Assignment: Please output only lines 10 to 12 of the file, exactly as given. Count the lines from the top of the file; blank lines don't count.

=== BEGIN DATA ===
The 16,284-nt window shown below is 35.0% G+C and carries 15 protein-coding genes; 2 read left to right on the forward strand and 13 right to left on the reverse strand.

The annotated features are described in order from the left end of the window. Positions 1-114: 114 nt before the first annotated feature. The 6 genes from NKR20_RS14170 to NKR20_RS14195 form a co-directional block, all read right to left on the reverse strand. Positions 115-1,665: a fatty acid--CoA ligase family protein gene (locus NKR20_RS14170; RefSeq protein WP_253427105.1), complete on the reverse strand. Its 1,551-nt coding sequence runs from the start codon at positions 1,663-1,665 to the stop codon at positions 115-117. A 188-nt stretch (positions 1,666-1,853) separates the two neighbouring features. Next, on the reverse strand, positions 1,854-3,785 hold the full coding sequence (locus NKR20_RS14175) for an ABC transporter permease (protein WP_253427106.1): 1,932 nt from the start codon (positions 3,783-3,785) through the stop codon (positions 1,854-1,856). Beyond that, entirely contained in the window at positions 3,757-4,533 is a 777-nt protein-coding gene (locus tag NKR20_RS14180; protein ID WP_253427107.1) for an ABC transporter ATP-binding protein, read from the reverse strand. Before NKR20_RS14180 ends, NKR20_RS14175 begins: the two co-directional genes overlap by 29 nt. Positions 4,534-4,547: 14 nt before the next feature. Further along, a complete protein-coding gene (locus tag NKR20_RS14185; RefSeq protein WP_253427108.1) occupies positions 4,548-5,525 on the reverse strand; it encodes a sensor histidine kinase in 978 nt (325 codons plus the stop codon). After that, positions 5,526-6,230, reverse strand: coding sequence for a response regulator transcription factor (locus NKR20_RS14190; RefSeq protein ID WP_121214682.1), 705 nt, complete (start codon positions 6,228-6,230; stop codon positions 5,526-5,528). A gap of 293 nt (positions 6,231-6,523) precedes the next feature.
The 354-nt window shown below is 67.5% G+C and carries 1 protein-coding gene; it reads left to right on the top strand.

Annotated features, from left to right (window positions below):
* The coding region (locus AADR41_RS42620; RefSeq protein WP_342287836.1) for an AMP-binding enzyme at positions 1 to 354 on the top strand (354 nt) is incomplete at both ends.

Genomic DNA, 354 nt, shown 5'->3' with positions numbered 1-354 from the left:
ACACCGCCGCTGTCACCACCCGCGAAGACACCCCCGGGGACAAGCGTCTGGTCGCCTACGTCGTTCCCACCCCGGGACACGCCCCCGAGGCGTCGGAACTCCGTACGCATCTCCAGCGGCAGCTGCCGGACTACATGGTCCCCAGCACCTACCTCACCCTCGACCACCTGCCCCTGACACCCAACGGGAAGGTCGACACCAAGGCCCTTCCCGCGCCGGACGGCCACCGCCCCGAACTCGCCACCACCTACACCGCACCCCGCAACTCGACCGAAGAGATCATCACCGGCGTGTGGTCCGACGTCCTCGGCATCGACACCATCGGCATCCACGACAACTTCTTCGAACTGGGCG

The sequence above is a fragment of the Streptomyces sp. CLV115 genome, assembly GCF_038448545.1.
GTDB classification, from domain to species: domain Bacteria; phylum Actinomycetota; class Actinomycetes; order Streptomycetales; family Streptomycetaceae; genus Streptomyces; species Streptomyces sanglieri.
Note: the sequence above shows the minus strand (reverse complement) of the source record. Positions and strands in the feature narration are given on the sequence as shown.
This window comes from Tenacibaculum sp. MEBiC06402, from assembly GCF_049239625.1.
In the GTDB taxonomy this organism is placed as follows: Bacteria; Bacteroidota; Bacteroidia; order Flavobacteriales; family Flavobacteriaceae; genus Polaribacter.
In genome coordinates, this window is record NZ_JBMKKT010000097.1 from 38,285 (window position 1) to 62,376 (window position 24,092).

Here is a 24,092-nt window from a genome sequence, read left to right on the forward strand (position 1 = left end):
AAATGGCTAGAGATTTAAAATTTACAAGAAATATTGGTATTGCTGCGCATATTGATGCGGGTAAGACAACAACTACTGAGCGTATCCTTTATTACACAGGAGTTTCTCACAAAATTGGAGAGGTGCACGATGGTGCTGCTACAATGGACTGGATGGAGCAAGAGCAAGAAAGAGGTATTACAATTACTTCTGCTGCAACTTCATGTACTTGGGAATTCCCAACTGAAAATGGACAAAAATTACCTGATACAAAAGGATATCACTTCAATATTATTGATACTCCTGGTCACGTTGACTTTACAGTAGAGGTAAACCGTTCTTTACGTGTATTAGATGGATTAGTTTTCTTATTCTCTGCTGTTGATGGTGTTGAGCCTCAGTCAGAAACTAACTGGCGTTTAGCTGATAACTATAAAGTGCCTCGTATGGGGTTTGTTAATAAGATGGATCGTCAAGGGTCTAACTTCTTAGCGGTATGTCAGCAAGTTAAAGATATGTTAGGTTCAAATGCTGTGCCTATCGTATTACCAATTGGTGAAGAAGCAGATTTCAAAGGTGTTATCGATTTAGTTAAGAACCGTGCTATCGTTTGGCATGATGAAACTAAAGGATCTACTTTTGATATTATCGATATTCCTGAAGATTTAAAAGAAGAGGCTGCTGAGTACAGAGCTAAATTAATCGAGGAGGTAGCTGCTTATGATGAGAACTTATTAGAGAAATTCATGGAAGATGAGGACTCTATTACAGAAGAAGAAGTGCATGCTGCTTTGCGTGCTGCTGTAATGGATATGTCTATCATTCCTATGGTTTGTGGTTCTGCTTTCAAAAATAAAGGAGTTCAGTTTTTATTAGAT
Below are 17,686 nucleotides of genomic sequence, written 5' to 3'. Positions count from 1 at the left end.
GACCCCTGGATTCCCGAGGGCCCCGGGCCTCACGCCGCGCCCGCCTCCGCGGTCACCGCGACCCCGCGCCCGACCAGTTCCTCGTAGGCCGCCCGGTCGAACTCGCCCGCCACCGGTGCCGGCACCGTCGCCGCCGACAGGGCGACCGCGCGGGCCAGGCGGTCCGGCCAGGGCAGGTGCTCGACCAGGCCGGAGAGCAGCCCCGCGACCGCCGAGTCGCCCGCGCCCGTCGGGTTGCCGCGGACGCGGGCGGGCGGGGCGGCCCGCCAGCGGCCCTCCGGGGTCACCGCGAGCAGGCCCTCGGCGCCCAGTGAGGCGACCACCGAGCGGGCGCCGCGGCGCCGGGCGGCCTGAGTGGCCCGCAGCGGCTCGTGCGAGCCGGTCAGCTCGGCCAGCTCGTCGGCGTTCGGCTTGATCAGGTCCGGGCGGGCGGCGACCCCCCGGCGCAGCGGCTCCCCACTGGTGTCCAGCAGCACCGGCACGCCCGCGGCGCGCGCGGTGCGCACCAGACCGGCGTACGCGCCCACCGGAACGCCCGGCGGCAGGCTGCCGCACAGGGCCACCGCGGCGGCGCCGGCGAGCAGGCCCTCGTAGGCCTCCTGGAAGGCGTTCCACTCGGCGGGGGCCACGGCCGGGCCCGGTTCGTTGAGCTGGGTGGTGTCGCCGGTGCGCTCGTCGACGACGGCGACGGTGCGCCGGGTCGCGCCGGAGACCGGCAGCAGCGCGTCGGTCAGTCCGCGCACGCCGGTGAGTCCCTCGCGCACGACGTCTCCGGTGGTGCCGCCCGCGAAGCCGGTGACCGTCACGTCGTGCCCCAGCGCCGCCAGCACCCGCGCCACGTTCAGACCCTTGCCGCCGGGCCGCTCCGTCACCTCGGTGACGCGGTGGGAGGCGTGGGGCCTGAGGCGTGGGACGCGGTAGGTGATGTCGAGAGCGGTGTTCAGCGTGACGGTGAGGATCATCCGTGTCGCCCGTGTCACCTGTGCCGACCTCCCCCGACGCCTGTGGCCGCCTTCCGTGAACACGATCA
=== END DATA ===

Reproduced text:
Note: the sequence above shows the minus strand (reverse complement) of the source record. Positions and strands in the feature narration are given on the sequence as shown.
This window comes from Tenacibaculum sp. MEBiC06402, from assembly GCF_049239625.1.
In the GTDB taxonomy this organism is placed as follows: Bacteria; Bacteroidota; Bacteroidia; order Flavobacteriales; family Flavobacteriaceae; genus Polaribacter.